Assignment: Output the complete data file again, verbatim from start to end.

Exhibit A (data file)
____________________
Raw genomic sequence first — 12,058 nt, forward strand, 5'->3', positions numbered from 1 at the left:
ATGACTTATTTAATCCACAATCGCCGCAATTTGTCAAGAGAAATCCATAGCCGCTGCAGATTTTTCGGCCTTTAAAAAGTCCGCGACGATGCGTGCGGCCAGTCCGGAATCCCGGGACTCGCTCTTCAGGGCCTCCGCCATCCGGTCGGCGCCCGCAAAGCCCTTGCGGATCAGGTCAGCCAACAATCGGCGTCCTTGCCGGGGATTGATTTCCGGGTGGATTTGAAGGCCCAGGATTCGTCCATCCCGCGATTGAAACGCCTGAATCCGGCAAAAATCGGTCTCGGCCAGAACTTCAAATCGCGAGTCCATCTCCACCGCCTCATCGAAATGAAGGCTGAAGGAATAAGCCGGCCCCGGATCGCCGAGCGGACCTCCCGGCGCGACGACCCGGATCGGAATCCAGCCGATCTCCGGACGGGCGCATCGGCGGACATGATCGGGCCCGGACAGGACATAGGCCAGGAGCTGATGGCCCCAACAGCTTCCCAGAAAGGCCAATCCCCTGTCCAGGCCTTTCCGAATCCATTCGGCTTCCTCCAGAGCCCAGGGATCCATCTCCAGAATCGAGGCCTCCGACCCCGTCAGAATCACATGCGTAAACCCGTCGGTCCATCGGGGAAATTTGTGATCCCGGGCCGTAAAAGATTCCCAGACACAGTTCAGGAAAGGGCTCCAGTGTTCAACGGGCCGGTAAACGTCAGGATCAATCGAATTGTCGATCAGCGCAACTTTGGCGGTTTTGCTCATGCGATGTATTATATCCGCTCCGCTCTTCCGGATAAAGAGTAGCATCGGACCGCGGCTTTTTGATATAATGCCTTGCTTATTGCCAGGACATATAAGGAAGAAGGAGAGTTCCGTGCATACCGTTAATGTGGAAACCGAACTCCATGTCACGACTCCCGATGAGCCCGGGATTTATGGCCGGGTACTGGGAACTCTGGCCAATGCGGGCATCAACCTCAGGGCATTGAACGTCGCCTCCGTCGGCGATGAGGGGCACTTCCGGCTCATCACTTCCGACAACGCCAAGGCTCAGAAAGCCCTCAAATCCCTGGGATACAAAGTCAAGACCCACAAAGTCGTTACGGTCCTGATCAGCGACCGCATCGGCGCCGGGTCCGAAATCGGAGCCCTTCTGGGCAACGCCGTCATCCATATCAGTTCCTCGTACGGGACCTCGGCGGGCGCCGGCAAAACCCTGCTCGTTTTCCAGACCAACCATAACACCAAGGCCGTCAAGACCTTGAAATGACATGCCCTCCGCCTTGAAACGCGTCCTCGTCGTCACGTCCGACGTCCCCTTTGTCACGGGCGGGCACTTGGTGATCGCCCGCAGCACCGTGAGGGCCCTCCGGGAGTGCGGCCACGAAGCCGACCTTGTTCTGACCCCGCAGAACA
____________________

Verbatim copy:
Raw genomic sequence first — 12,058 nt, forward strand, 5'->3', positions numbered from 1 at the left:
ATGACTTATTTAATCCACAATCGCCGCAATTTGTCAAGAGAAATCCATAGCCGCTGCAGATTTTTCGGCCTTTAAAAAGTCCGCGACGATGCGTGCGGCCAGTCCGGAATCCCGGGACTCGCTCTTCAGGGCCTCCGCCATCCGGTCGGCGCCCGCAAAGCCCTTGCGGATCAGGTCAGCCAACAATCGGCGTCCTTGCCGGGGATTGATTTCCGGGTGGATTTGAAGGCCCAGGATTCGTCCATCCCGCGATTGAAACGCCTGAATCCGGCAAAAATCGGTCTCGGCCAGAACTTCAAATCGCGAGTCCATCTCCACCGCCTCATCGAAATGAAGGCTGAAGGAATAAGCCGGCCCCGGATCGCCGAGCGGACCTCCCGGCGCGACGACCCGGATCGGAATCCAGCCGATCTCCGGACGGGCGCATCGGCGGACATGATCGGGCCCGGACAGGACATAGGCCAGGAGCTGATGGCCCCAACAGCTTCCCAGAAAGGCCAATCCCCTGTCCAGGCCTTTCCGAATCCATTCGGCTTCCTCCAGAGCCCAGGGATCCATCTCCAGAATCGAGGCCTCCGACCCCGTCAGAATCACATGCGTAAACCCGTCGGTCCATCGGGGAAATTTGTGATCCCGGGCCGTAAAAGATTCCCAGACACAGTTCAGGAAAGGGCTCCAGTGTTCAACGGGCCGGTAAACGTCAGGATCAATCGAATTGTCGATCAGCGCAACTTTGGCGGTTTTGCTCATGCGATGTATTATATCCGCTCCGCTCTTCCGGATAAAGAGTAGCATCGGACCGCGGCTTTTTGATATAATGCCTTGCTTATTGCCAGGACATATAAGGAAGAAGGAGAGTTCCGTGCATACCGTTAATGTGGAAACCGAACTCCATGTCACGACTCCCGATGAGCCCGGGATTTATGGCCGGGTACTGGGAACTCTGGCCAATGCGGGCATCAACCTCAGGGCATTGAACGTCGCCTCCGTCGGCGATGAGGGGCACTTCCGGCTCATCACTTCCGACAACGCCAAGGCTCAGAAAGCCCTCAAATCCCTGGGATACAAAGTCAAGACCCACAAAGTCGTTACGGTCCTGATCAGCGACCGCATCGGCGCCGGGTCCGAAATCGGAGCCCTTCTGGGCAACGCCGTCATCCATATCAGTTCCTCGTACGGGACCTCGGCGGGCGCCGGCAAAACCCTGCTCGTTTTCCAGACCAACCATAACACCAAGGCCGTCAAGACCTTGAAATGACATGCCCTCCGCCTTGAAACGCGTCCTCGTCGTCACGTCCGACGTCCCCTTTGTCACGGGCGGGCACTTGGTGATCGCCCGCAGCACCGTGAGGGCCCTCCGGGAGTGCGGCCACGAAGCCGACCTTGTTCTGACCCCGCAGAACA